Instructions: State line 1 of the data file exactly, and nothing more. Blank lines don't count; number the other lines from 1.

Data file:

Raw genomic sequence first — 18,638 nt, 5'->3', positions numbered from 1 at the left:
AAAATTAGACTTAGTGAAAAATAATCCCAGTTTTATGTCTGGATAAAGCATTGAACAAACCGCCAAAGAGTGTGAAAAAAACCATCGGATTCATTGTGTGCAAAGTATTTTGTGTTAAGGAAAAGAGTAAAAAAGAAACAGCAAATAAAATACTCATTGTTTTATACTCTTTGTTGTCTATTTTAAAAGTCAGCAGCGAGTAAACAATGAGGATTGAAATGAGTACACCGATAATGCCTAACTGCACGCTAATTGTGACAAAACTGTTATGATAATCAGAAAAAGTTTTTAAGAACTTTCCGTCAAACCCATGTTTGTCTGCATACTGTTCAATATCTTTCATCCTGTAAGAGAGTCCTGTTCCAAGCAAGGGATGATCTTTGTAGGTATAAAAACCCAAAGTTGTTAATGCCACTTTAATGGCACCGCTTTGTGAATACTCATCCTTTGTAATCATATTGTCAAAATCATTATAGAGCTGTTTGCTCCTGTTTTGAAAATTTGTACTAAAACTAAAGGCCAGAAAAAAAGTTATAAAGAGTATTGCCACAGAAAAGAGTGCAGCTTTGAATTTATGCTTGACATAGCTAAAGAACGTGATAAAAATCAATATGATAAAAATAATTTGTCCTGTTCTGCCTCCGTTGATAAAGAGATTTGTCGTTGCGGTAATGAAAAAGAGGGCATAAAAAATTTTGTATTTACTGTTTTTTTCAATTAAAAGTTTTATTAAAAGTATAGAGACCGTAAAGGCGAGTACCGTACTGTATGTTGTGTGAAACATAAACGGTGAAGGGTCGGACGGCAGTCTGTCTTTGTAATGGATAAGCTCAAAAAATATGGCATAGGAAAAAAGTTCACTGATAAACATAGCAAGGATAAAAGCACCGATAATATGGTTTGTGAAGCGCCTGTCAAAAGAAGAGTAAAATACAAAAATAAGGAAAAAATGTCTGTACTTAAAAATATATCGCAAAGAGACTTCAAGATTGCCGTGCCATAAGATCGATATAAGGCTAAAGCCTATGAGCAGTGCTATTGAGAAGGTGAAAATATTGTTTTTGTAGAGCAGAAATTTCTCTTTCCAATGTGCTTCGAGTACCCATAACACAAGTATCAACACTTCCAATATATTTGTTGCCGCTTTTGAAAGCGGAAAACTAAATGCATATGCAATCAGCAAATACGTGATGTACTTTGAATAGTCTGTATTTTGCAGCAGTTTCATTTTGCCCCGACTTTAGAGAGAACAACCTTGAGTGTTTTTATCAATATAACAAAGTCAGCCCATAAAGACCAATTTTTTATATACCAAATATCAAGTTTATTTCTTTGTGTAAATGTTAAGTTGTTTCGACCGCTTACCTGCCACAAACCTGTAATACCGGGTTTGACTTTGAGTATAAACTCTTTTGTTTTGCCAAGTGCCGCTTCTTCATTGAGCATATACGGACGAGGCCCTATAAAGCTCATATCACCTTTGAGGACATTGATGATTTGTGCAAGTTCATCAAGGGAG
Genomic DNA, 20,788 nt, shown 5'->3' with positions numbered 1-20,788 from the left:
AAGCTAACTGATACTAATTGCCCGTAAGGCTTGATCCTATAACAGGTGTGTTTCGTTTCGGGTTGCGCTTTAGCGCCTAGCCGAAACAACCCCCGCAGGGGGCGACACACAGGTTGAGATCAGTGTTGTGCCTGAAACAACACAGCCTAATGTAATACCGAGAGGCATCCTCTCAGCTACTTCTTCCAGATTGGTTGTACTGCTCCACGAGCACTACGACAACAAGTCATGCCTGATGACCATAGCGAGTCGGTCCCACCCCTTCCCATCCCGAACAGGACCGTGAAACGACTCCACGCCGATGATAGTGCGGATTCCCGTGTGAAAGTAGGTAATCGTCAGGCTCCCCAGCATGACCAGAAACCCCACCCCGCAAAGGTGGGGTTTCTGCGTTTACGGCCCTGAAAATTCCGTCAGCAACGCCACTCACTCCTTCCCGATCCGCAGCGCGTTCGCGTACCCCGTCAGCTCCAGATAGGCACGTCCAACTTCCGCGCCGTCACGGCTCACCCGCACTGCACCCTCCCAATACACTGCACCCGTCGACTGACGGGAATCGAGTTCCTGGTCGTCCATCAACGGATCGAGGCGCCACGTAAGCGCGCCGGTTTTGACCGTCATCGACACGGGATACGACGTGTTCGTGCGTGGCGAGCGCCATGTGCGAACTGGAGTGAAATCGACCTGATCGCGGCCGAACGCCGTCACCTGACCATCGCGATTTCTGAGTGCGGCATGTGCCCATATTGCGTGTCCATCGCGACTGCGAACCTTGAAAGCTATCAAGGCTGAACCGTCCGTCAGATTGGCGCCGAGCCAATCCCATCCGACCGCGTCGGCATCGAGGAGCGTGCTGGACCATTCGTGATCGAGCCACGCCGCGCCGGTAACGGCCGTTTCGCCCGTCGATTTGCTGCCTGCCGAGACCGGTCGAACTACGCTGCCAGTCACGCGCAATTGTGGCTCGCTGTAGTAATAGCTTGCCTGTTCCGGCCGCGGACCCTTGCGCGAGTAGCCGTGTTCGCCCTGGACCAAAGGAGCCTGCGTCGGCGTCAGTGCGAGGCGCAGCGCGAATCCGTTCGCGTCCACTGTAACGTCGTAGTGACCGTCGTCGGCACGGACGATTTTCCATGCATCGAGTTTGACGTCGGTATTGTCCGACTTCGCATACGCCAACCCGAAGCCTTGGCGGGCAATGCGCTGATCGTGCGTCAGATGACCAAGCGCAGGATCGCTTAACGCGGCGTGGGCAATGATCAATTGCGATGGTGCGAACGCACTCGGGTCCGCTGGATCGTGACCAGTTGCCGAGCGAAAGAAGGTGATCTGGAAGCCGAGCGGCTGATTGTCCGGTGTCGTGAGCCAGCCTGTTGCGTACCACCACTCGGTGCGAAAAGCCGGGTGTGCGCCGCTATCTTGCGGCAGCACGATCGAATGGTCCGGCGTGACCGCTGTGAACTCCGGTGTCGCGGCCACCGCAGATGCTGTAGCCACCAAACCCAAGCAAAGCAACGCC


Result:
Raw genomic sequence first — 18,638 nt, 5'->3', positions numbered from 1 at the left: